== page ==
Japan will not send government representatives to February’s Beijing Olympics, Tokyo said Friday, as it called on China to respect human rights and the rule of law.
Government spokesman Hirokazu Matsuno did not describe the decision as a diplomatic boycott—already announced by the US and others —but said there were “no plans” for officials to attend the Games.
“Japan believes it is important that common values shared by the international community such as freedom, human rights, and the rule of law are also respected in China,” he said.
“As Tokyo 2020 demonstrated to the world, the Olympics and the Paralympics are festivals of peace and sports that give courage to the world.”
The United States, Britain, Australia and Canada this month announced diplomatic boycotts of the Games over what they consider to be widespread rights abuses by China, including against the Muslim Uyghur minority.
Their boycott stops short of not sending athletes to the Winter Games, which start on February 4.
But Beijing has warned the four nations will “pay the price” for the US-led campaign.
Japan, which hosted the virus-postponed Tokyo Olympics this year, is in a tricky position as tensions simmer between the US and China – both key trade partners.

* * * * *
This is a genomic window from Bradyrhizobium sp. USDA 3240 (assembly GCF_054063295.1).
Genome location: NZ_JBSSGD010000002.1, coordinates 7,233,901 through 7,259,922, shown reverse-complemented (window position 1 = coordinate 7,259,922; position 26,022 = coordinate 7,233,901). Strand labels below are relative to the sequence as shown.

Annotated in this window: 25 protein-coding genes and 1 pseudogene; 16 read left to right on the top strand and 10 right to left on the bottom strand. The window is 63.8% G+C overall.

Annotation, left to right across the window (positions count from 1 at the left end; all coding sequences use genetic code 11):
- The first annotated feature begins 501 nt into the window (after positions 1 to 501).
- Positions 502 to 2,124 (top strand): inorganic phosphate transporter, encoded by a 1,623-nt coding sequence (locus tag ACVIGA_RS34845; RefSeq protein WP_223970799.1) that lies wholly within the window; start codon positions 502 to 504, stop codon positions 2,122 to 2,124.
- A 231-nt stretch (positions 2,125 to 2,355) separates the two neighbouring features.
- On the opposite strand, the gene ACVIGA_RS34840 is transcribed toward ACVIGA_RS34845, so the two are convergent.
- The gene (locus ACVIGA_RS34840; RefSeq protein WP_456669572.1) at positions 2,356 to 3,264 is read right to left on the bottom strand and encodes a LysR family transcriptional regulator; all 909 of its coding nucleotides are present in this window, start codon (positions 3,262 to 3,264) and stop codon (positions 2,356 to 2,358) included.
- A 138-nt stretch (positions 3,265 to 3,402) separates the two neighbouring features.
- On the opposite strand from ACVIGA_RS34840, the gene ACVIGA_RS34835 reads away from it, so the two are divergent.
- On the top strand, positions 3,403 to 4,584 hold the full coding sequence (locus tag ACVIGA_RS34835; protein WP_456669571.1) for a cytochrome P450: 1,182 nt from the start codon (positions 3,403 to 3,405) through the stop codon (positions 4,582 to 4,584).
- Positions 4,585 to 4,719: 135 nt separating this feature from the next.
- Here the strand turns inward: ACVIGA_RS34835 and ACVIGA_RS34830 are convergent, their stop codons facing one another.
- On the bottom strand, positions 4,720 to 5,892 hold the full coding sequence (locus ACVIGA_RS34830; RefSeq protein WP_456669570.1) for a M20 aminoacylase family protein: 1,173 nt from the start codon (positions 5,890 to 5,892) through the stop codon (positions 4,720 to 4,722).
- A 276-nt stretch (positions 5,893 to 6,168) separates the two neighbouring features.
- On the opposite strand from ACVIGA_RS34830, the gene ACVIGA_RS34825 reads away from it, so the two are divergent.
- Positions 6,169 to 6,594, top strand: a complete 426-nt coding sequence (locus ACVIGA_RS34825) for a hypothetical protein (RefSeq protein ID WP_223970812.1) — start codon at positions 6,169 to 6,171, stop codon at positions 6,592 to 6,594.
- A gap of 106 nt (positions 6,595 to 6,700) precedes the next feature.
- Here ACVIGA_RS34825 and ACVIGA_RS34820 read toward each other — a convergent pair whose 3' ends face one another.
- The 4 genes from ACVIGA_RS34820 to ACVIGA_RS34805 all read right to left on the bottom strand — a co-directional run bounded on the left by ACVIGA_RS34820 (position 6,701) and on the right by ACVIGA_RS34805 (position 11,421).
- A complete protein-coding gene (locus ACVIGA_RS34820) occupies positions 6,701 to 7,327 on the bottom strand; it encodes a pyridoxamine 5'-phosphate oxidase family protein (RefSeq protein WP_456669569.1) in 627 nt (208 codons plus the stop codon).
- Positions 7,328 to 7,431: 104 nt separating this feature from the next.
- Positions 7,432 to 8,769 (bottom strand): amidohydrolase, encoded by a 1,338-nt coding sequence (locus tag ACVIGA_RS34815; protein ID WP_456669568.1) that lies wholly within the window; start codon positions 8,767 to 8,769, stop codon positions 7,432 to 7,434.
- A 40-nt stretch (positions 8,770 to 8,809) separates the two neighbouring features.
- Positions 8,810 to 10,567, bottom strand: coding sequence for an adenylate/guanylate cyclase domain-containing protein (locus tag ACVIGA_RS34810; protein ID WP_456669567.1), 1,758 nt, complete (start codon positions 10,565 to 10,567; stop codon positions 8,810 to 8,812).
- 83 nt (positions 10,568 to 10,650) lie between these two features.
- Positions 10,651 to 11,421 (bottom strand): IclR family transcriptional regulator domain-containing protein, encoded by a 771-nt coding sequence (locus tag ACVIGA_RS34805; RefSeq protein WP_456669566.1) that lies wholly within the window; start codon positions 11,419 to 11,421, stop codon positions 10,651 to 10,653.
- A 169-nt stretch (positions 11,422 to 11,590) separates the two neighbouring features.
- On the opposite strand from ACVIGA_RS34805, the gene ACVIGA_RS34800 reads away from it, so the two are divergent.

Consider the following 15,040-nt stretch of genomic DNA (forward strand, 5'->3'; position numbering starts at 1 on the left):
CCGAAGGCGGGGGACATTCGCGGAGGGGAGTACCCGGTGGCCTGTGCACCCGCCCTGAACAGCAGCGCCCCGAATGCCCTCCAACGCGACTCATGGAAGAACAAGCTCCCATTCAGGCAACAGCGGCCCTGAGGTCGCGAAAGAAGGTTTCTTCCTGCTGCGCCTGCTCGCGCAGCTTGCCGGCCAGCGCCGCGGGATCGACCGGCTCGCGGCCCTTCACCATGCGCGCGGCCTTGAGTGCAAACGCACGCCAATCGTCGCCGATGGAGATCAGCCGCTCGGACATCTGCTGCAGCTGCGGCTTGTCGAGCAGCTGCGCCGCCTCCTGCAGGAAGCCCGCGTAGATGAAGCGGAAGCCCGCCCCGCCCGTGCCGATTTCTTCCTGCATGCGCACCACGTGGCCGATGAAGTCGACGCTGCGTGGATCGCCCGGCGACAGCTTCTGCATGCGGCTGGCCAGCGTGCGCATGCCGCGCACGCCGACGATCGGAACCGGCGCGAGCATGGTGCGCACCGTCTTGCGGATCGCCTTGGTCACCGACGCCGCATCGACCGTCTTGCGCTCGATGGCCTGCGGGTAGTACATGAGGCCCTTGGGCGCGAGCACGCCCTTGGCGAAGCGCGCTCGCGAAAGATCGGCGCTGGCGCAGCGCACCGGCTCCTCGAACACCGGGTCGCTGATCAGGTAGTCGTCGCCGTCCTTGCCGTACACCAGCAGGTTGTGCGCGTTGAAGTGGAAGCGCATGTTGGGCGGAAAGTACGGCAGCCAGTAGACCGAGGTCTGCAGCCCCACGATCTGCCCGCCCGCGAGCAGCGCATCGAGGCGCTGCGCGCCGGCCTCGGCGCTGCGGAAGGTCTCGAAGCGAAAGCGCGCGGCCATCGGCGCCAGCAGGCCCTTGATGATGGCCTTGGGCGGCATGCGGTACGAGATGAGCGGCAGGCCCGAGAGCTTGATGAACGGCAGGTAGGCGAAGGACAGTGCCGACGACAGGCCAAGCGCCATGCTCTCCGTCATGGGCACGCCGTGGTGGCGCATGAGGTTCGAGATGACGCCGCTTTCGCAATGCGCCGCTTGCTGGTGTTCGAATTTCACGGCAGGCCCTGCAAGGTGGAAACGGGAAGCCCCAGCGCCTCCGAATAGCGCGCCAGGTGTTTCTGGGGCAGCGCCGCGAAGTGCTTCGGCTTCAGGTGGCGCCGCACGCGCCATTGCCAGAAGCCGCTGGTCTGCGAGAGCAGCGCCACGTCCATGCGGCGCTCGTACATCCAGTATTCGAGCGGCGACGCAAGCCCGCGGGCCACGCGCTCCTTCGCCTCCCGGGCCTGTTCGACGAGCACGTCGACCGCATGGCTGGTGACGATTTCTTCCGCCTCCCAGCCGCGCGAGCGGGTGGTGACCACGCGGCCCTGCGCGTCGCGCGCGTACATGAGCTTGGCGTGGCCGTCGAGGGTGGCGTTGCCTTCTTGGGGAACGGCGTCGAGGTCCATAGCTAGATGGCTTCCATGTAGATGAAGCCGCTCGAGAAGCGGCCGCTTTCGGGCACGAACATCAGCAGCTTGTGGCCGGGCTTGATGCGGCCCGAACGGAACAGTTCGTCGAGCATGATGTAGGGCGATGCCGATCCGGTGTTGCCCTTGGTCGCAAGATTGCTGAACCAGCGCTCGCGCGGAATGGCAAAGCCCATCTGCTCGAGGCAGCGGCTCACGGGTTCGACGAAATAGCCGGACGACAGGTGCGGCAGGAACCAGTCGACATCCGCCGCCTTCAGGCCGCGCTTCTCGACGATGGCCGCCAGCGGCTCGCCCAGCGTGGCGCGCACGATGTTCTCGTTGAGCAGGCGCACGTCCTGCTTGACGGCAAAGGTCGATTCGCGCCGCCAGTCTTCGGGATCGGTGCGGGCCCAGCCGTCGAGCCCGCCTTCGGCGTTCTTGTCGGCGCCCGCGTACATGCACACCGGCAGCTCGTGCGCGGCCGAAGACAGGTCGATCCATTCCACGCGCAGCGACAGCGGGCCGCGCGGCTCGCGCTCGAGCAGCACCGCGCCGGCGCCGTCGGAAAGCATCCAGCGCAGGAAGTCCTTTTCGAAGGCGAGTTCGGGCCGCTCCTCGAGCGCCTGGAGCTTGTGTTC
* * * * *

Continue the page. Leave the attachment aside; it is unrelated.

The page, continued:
Matsuno said the decision had been made after “comprehensive” consideration, noting that Japan has held discussions with the Chinese side on human rights issues “at various levels.”
Tokyo 2020 chief Seiko Hashimoto and Japanese Olympic Committee head Yasuhiro Yamashita will attend the Winter Olympics in the Chinese capital, Matsuno said.
Japan Paralympic Committee chief Kazuyuki Mori will attend the Winter Paralympics in March, he added.
“Hashimoto will attend to express gratitude and respect to the athletes and others who supported the Tokyo Games,” Matsuno said.
Washington has said its diplomatic boycott decision was prompted by rights abuses and notably what it has called the “genocide” of the Uyghur minority.
Not all US allies have followed suit, however. Last week South Korea ruled out joining the boycott, citing the need to work with China.
UN Secretary-General Antonio Guterres is also set to attend the Games, as are senior French officials.
International Olympic Committee president Thomas Bach said this month that he was staying politically neutral on the matter, insisting the important point was “the participation of the athletes.”
Foreign fans will be banned at the Winter Games under virus rules and the event will take place after several crackdowns—including in Hong Kong—designed to consolidate President Xi Jinping’s power.
Campaigners say at least one million Uyghurs and other mostly Muslim minorities have been incarcerated in “re-education camps” in the far western Xinjiang region.
Beijing has defended the camps as vocational training centers aimed at reducing the appeal of Islamic extremism.